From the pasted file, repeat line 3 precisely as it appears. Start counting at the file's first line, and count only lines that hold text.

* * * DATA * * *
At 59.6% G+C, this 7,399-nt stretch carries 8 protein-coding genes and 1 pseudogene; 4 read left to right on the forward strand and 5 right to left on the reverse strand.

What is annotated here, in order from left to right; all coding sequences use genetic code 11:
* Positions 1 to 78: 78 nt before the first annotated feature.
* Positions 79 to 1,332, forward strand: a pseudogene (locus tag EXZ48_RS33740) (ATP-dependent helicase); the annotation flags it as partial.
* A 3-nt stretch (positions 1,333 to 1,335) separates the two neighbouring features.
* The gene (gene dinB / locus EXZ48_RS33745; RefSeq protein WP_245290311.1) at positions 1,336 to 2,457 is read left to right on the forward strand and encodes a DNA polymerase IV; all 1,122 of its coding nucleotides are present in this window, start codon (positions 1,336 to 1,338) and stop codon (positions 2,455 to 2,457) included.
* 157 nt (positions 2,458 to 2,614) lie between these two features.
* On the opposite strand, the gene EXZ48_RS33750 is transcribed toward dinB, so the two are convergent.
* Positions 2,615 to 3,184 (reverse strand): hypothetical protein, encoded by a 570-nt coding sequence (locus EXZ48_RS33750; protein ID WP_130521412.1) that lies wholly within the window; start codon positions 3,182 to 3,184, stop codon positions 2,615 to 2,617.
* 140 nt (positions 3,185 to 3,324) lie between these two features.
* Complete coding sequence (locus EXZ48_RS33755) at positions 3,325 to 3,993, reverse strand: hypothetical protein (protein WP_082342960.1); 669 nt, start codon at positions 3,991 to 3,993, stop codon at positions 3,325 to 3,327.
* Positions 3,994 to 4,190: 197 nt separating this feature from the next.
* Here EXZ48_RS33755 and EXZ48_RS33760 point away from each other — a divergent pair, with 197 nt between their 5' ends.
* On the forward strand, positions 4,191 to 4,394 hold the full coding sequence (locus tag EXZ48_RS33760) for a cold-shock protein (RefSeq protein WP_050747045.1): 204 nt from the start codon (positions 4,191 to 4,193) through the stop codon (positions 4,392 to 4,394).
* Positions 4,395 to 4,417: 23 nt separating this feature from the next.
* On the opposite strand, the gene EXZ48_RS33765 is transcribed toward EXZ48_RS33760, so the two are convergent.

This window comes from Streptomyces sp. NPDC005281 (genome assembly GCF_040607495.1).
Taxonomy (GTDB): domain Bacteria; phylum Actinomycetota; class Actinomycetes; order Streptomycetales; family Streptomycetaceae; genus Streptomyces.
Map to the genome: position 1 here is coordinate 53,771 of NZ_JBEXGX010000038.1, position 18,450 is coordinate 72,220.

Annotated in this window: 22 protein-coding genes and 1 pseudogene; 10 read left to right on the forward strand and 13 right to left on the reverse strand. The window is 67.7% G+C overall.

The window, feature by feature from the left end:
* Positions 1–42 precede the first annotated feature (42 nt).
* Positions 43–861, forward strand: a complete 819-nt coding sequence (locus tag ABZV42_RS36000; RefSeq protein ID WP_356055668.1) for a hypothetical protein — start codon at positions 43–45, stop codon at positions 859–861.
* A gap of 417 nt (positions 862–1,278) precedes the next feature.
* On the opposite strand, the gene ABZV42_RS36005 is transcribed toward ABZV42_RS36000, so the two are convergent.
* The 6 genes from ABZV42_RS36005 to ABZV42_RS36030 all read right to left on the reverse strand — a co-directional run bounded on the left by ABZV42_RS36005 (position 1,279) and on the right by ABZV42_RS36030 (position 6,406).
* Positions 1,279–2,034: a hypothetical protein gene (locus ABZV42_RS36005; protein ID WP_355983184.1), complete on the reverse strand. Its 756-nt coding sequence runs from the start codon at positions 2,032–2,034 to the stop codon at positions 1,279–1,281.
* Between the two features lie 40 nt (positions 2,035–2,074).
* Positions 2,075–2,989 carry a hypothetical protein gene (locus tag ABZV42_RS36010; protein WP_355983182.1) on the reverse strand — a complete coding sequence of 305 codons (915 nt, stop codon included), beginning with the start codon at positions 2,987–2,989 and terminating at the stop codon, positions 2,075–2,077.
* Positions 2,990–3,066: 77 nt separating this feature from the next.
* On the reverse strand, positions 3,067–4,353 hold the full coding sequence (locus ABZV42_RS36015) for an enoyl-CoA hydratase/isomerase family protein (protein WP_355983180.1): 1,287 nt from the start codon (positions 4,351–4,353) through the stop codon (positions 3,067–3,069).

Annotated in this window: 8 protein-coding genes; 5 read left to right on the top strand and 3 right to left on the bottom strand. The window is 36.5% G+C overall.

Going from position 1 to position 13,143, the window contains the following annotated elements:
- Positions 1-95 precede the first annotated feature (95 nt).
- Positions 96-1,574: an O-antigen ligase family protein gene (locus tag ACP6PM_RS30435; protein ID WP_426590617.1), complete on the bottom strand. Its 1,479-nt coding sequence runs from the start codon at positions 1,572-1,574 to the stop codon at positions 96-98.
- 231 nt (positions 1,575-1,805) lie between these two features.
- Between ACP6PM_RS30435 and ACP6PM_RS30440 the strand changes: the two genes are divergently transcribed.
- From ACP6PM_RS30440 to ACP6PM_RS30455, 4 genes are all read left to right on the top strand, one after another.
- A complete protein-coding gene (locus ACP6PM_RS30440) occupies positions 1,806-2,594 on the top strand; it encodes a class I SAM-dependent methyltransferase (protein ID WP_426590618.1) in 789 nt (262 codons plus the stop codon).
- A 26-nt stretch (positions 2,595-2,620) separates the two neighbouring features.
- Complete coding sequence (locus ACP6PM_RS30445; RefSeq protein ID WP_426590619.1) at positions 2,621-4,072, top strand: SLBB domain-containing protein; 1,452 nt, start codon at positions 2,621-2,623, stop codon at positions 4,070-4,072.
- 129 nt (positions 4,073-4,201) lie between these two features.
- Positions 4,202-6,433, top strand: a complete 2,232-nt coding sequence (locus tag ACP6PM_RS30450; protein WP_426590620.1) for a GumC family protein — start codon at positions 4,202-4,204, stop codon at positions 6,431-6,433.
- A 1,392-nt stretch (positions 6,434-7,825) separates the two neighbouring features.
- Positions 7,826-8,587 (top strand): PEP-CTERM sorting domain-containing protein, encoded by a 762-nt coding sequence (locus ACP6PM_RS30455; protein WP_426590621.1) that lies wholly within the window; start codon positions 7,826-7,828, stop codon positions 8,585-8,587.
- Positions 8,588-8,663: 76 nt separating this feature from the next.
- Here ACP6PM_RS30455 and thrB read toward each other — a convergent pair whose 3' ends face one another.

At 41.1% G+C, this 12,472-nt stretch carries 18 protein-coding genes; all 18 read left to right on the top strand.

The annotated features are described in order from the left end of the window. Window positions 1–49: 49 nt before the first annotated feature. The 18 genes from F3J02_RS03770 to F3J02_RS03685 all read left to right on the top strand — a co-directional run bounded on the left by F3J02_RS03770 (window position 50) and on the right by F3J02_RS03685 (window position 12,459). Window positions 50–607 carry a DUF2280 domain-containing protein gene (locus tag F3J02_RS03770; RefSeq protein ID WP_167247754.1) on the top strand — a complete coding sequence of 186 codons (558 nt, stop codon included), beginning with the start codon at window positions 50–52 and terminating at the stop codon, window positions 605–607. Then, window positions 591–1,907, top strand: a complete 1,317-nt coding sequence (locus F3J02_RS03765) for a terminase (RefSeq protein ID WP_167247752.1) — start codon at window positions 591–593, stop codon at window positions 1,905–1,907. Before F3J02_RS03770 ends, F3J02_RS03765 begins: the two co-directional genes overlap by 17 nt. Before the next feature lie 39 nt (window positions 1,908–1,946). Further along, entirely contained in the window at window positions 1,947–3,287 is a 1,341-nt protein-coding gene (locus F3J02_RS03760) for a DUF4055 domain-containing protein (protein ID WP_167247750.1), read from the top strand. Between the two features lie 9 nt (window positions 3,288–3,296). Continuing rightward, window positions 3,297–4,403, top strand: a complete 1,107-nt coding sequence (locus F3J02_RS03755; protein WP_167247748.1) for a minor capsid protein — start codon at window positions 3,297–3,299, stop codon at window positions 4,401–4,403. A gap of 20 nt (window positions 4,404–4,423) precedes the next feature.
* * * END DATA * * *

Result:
* Positions 1 to 78: 78 nt before the first annotated feature.